When I was around seven or eight, my mother was driving down the road near my Grandma Joy’s house. She passed the farm buildings and approached the intersection at the bottom of the hill. There was a man walking along the edge of the road, trailed distantly by a wheezing dog. My mother recognized him; it was my Uncle Curtis, her brother-in-law.
Without even thinking, she gave the universal symbol of greeting in my family:

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Aten-hut!

As was both customary and expected, Curtis returned the gesture.

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This happens quite regularly in my family. We flip each other off as a way of greeting, farewell, congratulations and love. There were a couple of hitches Mom had forgotten about, however: she was the adult leader of the Beehives (12-14 year old girls) in the local LDS ward…and they were all in the car coming back from an activity.


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It caused quite a sensation. Several of them still like to mention it around Mom, who was highly embarrassed. I don’t doubt that several parents were willing to go talk to the Bishop about this unacceptable behavior on a church activity from a leader and role model. They never did. Why?
My dad was the Bishop.
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While I was in third grade I went through a phase where I would explain the definitions of various swear words to my friends. In each case, I would insist I wasn’t swearing, because the words were being used in their proper contexts.
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My friends got increasingly upset with me, until finally one of them snapped.
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Words cannot describe how much I hated that line. I had only done what a million other kids on a million other playgrounds had done, but because my dad was a Bishop that magnified both my stupidity and wickedness in the eyes of others.
When I was ten I was running rampant through the church and Mom grabbed me by the arm and hissed in my ear:
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I responded with a typical ten-year-old’s logic:
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Two years later, Dad had been released, and a new Bishop (who makes a cameo in my blog here) had been installed. One particular day, I saw his son running wild through the corridor at church, and I thought:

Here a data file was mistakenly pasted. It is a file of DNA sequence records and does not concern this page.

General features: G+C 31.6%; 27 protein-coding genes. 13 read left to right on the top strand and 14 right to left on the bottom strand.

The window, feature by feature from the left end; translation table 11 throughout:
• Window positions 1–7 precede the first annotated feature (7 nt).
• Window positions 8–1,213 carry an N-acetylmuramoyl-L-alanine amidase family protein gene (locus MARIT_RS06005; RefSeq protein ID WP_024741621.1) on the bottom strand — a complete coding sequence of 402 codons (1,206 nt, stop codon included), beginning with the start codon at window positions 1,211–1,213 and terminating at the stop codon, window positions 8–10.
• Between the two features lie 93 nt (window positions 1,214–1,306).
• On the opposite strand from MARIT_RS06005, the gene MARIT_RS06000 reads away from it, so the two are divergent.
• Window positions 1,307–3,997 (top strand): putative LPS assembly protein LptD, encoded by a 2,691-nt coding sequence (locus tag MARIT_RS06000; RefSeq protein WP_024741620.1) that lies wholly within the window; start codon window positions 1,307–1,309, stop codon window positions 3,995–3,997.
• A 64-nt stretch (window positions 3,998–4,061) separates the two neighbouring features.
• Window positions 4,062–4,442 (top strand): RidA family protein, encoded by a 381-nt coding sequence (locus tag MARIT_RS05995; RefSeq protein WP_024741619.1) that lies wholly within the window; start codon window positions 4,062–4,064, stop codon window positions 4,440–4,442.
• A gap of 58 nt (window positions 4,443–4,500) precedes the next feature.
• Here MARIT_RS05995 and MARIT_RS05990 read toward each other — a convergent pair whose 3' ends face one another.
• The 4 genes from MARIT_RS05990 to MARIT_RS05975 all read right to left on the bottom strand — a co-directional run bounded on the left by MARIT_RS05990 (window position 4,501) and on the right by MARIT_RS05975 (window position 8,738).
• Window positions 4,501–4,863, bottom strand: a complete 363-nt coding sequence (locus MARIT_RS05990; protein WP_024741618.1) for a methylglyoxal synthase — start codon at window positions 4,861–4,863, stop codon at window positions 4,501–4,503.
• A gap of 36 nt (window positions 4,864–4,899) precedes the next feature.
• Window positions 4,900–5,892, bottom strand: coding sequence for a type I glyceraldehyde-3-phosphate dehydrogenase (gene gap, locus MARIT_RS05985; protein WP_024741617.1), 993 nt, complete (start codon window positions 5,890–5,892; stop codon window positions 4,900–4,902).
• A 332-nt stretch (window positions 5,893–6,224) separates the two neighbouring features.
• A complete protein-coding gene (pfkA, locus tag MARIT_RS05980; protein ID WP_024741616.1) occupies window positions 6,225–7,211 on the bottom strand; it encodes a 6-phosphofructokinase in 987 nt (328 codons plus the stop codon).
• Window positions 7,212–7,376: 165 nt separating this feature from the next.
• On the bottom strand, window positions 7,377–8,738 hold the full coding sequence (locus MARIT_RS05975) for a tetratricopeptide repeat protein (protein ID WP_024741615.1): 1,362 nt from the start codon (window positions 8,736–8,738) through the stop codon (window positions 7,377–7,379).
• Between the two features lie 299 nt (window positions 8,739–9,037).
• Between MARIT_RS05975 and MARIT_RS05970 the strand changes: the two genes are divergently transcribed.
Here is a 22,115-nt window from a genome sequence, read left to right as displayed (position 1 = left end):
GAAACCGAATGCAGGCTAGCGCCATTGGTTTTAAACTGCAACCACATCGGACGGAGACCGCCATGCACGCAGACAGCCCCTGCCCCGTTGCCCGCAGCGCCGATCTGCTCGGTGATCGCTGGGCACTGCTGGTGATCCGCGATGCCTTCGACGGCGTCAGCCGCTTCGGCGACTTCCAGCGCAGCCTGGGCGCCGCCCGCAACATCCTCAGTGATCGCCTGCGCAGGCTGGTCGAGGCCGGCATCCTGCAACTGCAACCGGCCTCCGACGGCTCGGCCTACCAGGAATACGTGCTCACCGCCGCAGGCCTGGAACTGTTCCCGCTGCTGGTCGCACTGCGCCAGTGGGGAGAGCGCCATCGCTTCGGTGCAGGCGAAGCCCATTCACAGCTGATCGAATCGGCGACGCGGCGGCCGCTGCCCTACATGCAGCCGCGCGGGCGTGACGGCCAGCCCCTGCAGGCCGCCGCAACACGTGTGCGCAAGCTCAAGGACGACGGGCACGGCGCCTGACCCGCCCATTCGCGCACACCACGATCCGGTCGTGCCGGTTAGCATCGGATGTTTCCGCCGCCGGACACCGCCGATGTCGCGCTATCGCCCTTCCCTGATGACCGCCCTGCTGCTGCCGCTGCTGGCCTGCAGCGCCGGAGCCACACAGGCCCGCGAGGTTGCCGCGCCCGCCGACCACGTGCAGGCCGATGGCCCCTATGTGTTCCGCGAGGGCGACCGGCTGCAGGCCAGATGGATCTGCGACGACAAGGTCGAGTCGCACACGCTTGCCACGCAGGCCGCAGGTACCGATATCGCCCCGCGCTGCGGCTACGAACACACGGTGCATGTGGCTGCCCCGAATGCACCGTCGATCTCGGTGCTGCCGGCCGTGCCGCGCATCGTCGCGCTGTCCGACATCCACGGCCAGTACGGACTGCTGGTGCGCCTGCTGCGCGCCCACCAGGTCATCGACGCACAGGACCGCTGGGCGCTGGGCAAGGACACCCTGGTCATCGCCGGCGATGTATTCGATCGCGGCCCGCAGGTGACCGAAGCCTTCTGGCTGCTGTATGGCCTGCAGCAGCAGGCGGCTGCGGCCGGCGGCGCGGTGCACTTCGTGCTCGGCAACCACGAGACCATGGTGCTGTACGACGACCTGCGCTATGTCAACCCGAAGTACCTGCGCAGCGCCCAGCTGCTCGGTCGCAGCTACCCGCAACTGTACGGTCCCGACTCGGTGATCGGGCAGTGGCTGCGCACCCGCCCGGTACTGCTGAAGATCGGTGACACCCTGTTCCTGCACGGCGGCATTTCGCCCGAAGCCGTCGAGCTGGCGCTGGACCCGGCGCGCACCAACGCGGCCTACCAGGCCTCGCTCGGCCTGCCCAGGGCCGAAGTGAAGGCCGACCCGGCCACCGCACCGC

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I  bring all this up now because my dad was recently called as the second counselor in my hometown’s Stake Presidency. Where a Bishop and his two counselors are over a congregation of 200-300 active Latter-day Saints, the Stake Presidency is over many of those congregations.
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The new Presidency, flanked by two members of the Seventy.

We have a lay clergy in the Mormon Church. A Bishop serves for a few years, and is then released, while another regular member of the ward becomes the Bishop. The old Bishop can be conducting meetings one Sunday and be playing the piano for the Primary kids the next. So it is with the Stake Presidency; any higher in the church and it becomes your full time job.
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This was my dad after his first presidency meeting.

They aren’t men with any kind of degree in religion or deity. They are, by and large, regular people with regular jobs; Dad works with emergency services, the current Stake President is a pig farmer, the last President ran the buses for the local school district.
Because they are the only people entitled to revelation for their wards or stakes, because they sign temple recommends and hear confessions, and because they have the priesthood keys for their assignments we tend to put them on a pedestal. It’s natural, and sometimes needed; you can’t very well listen to your Bishop if you think he’s an idiot.
Sometimes that bleeds over into the families as well. The night Dad was called to be in the Presidency, Mom went through Facebook and deleted posts thought to cause embarrassment or awkwardness.
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They represent the church, but they aren’t the church. The church is found in the scriptures, the revelations, the ordinances and the lives of its members. These men hold offices of the priesthood, but they are still human. People see President Larsen or Bishop Larsen, and I see my dad:
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I suppose the point of my post is this: don’t confuse the messenger with the message. No one is perfect. Just because the Stake President swears occasionally doesn’t mean he wasn’t called of God; just because the Bishop’s wife flips off her brother in law doesn’t mean that the church isn’t true.
God put them there for a reason. Respect their office, listen to their counsel and follow their direction, but allow them to be human and make mistakes. Don’t base your testimony of the restored Gospel of Jesus Christ on them; base it on the Savior.
And, finally, from a former member of that club, don’t look to the Bishop’s son as an example.
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